Given the lack of federal funds and the scarcity of daycare facilities, it is likely that an increased number of private centers will open. However, from my experience, parents can have no control over what happens in a private center. Since we are paying for the childcare, we should have a right to have control over the quality of the care. But quality care costs a lot of money and we know that quality care and high profits are incompatible. It is advisable to spend time at a center with your child before deciding whether to use a private center. If you observe any practices you think are not in the best interests of the children, report it to the director and other parents.
Though I am not guaranteeing success, here is a list of some of the places you might try if you are looking for daycare. If you can make informal arrangements to meet your needs, you will not have to deal with the limited supply of daycare available.
CHILDREN UNDER THREE: LICENSED DAYCARE HOME
The Department of Children and Family Services (341-8400) licenses daycare homes and has a complete listing of licensed homes in Chicago and the suburbs. Licensed daycare homes are private homes which are licensed by the state as meeting certain standards and in which children are taken care of for pay. It would be a good idea for you to visit the daycare home and talk with the daycare mother before placing your child. Since the daycare home has built-in small groups and consistently present adults factors which foster the positive development of young children, it could fully meet the needs of a child over or under three.
A COOPERATIVE DAY CARE CENTER, OR START YOUR OWN CENTER
A cooperative daycare center is one that is planned and controlled by parents. It typically serves no more than 10 to 15 children in a program, and is staffed by the parents on a rotating basis. It does not preclude having a paid staff person who may or may not be a parent. My experience is that it proves to be successful at meeting the needs of adults and children using the center.
Starting your own center is not as awesome as it sounds, it is possible to create a good one on a small budget, but the size of the budget depends on whether or not you will hire staff and pay rent. One of the advantages of this kind of program is that the hours and ages of children can be as flexible as the needs of the people using it require. It is advisable to first assess the needs of your group and then decide what needs the center can realistically meet. You can use a parent's, home, apartment or basement, but if possible, it is best to have a separate space.
As far as staffing, each person should work a substantial period of time in a row, such as a morning or an afternoon rather than a couple of hours, It is good to have one person who can work full time responsible for program planning, and to provide continuity and reassurance for the children as other adults come and go.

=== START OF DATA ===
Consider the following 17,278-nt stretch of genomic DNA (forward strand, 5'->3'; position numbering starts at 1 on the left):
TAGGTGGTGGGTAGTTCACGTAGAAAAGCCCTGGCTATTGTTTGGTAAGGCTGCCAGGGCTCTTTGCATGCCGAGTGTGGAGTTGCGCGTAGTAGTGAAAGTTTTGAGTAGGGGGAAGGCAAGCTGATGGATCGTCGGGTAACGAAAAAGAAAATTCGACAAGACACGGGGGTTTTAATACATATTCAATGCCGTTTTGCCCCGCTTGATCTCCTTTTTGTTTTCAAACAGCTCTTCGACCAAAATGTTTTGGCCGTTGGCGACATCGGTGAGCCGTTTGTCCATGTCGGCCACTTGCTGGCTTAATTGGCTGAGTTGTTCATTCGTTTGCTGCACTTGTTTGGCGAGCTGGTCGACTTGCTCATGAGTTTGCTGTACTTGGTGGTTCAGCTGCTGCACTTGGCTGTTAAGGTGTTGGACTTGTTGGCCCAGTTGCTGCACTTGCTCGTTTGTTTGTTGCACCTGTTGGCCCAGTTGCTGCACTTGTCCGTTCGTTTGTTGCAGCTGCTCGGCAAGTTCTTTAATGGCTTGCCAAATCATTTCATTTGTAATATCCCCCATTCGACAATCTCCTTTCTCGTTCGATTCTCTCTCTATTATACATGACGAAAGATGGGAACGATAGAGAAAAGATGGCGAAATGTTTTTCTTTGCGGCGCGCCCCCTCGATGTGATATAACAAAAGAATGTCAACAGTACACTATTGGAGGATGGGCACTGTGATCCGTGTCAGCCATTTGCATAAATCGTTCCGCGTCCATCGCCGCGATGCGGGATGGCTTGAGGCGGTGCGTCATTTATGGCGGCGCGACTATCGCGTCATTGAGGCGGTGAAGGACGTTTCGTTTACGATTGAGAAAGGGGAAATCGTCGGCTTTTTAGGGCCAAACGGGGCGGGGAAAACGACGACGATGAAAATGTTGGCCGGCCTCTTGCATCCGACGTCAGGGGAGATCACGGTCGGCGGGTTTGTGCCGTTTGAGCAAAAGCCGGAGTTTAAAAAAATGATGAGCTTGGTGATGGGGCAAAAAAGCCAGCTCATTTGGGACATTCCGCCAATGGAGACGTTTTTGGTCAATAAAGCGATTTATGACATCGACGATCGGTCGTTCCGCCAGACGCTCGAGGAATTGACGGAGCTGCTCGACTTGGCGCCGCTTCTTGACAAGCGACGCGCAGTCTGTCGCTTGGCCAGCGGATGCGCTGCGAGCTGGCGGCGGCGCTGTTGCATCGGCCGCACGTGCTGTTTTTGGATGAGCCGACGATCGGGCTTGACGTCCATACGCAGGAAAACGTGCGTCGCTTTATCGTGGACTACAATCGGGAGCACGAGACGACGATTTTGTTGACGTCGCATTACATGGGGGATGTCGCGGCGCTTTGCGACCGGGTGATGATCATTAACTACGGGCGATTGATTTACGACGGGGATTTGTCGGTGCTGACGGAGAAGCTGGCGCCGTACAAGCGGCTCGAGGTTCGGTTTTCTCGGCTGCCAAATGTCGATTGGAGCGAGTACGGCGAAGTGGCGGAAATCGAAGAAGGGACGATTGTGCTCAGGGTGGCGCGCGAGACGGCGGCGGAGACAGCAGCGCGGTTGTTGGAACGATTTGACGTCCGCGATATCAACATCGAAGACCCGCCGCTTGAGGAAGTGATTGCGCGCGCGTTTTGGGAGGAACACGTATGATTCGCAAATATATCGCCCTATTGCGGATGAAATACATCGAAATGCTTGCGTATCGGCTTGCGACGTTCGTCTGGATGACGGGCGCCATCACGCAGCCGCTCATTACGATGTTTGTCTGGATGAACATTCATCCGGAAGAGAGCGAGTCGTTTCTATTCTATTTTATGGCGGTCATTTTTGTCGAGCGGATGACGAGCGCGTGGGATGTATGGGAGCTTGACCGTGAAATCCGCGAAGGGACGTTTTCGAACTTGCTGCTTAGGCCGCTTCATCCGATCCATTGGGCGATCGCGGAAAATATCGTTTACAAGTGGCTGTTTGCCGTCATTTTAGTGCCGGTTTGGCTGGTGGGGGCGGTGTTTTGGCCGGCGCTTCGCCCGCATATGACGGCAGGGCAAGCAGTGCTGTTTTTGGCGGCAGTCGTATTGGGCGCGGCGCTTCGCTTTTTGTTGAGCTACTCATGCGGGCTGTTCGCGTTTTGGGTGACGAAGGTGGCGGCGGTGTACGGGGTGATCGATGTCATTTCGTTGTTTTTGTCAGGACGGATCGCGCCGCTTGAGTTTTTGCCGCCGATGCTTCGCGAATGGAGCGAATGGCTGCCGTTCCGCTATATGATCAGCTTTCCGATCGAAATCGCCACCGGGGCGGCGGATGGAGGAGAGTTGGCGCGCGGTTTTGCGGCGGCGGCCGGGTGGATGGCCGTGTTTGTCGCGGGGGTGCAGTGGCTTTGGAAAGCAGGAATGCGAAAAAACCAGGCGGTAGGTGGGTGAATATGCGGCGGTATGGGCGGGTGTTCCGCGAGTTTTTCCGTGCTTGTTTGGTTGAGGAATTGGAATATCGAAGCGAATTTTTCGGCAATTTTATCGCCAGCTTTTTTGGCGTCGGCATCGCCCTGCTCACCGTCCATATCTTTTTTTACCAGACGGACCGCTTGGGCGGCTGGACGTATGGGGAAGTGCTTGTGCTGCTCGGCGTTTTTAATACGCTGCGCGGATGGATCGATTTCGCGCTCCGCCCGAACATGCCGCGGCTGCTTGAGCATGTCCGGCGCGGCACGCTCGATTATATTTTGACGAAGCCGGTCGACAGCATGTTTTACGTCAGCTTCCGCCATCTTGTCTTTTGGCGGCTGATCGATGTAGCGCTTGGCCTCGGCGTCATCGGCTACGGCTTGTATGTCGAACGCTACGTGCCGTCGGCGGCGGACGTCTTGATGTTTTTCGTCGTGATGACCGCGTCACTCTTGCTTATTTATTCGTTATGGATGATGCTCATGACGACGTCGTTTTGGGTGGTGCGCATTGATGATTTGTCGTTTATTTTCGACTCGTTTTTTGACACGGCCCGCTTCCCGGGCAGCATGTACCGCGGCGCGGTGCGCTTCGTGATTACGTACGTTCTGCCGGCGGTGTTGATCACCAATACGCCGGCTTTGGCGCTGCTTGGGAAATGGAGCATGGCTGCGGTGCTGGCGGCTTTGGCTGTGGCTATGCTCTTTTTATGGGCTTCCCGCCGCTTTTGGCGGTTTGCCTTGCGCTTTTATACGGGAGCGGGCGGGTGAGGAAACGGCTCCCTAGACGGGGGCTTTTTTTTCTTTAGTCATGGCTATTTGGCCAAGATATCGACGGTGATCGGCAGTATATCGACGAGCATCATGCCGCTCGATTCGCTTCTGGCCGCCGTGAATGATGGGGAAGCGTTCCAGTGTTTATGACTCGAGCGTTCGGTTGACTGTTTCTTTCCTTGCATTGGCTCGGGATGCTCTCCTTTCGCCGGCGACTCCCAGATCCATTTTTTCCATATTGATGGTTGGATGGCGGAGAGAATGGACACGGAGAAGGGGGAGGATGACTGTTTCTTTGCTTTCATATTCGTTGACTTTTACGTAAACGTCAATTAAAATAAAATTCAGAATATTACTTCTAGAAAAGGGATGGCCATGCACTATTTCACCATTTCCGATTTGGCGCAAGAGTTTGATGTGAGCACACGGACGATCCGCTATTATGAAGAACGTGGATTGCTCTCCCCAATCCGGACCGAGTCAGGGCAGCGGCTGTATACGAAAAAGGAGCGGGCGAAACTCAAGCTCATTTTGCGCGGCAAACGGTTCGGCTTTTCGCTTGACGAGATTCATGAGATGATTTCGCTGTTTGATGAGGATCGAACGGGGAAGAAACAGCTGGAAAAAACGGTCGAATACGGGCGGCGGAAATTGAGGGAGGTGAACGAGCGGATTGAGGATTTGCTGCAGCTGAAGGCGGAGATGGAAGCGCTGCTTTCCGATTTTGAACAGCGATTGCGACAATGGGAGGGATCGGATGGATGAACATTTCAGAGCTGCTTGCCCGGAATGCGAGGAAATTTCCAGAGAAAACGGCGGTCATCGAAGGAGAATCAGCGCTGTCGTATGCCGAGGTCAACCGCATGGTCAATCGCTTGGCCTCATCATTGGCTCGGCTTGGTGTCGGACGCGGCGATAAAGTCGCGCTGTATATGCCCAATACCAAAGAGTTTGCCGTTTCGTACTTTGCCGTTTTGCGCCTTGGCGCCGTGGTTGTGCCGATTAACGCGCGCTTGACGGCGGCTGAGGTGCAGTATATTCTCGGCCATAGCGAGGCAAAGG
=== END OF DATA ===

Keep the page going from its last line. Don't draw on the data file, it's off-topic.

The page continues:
It would be ideal if this person had a practical and theoretical background in early child development, but if he/she does not, consultations with others who have experience will help, Forming a study group to discuss what is happening can also help the program come up with creative suggestions and solve its problems.
The number of children has to be limited to eight if you are interested in obtaining a license, which is issued by. The Department of Children and Family Services. A license would involve a visit by a social worker and inspections by the city’s building, health, and fire departments.
Jobs that need to be done to keep the center running are clean-up, keeping books and paying bills, providing transportation to and from the center, providing food for the children, ordering supplies and equipment, and scheduling staff. Parents who cannot staff the center because of other commitments could take on these tasks.
FUNDED DAYCARE CENTERS
Though there are only a limited number, funded daycare centers serve children aged three to five. They are either free charge a minimal fee, or charge on a sliding scale depending on the family’s income. Some are excellent, depending on the quality of the director and staff, and most encourage parent involvement and try to meet the needs of the community they serve. For information on where these are located, call the Chicago Area Daycare Crisis Council .
A book called Daycare by E. Belle Evans, Beth Shub, and Marlene Weinstein (published by Beacon Press and selling for $2.95) offers information on what might constitute a quality daycare program in our society.